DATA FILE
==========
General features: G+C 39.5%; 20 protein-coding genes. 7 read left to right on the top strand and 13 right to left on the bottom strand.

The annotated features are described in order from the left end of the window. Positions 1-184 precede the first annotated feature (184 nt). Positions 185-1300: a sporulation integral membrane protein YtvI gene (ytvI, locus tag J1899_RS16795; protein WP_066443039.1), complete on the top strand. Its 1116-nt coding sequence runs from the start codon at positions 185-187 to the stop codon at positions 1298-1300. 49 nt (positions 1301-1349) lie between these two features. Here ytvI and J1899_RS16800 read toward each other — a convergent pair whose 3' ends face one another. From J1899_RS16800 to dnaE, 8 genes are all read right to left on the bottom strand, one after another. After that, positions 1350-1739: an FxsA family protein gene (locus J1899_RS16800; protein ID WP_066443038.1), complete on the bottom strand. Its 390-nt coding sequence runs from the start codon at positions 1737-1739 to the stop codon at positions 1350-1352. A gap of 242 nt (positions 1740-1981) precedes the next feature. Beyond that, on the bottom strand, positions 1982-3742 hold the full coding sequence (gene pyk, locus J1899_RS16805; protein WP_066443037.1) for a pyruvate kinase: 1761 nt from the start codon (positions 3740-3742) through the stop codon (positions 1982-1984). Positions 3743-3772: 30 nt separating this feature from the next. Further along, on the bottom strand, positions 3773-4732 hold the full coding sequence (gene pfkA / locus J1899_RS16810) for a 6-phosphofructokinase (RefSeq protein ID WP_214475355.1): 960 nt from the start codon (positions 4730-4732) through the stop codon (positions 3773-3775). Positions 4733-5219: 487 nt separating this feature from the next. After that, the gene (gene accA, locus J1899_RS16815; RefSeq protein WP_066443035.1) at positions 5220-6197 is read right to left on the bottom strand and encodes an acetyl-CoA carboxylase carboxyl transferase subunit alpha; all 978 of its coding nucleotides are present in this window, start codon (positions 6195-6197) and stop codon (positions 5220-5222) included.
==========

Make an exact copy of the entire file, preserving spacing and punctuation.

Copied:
General features: G+C 39.5%; 20 protein-coding genes. 7 read left to right on the top strand and 13 right to left on the bottom strand.

The annotated features are described in order from the left end of the window. Positions 1-184 precede the first annotated feature (184 nt). Positions 185-1300: a sporulation integral membrane protein YtvI gene (ytvI, locus tag J1899_RS16795; protein WP_066443039.1), complete on the top strand. Its 1116-nt coding sequence runs from the start codon at positions 185-187 to the stop codon at positions 1298-1300. 49 nt (positions 1301-1349) lie between these two features. Here ytvI and J1899_RS16800 read toward each other — a convergent pair whose 3' ends face one another. From J1899_RS16800 to dnaE, 8 genes are all read right to left on the bottom strand, one after another. After that, positions 1350-1739: an FxsA family protein gene (locus J1899_RS16800; protein ID WP_066443038.1), complete on the bottom strand. Its 390-nt coding sequence runs from the start codon at positions 1737-1739 to the stop codon at positions 1350-1352. A gap of 242 nt (positions 1740-1981) precedes the next feature. Beyond that, on the bottom strand, positions 1982-3742 hold the full coding sequence (gene pyk, locus J1899_RS16805; protein WP_066443037.1) for a pyruvate kinase: 1761 nt from the start codon (positions 3740-3742) through the stop codon (positions 1982-1984). Positions 3743-3772: 30 nt separating this feature from the next. Further along, on the bottom strand, positions 3773-4732 hold the full coding sequence (gene pfkA / locus J1899_RS16810) for a 6-phosphofructokinase (RefSeq protein ID WP_214475355.1): 960 nt from the start codon (positions 4730-4732) through the stop codon (positions 3773-3775). Positions 4733-5219: 487 nt separating this feature from the next. After that, the gene (gene accA, locus J1899_RS16815; RefSeq protein WP_066443035.1) at positions 5220-6197 is read right to left on the bottom strand and encodes an acetyl-CoA carboxylase carboxyl transferase subunit alpha; all 978 of its coding nucleotides are present in this window, start codon (positions 6195-6197) and stop codon (positions 5220-5222) included.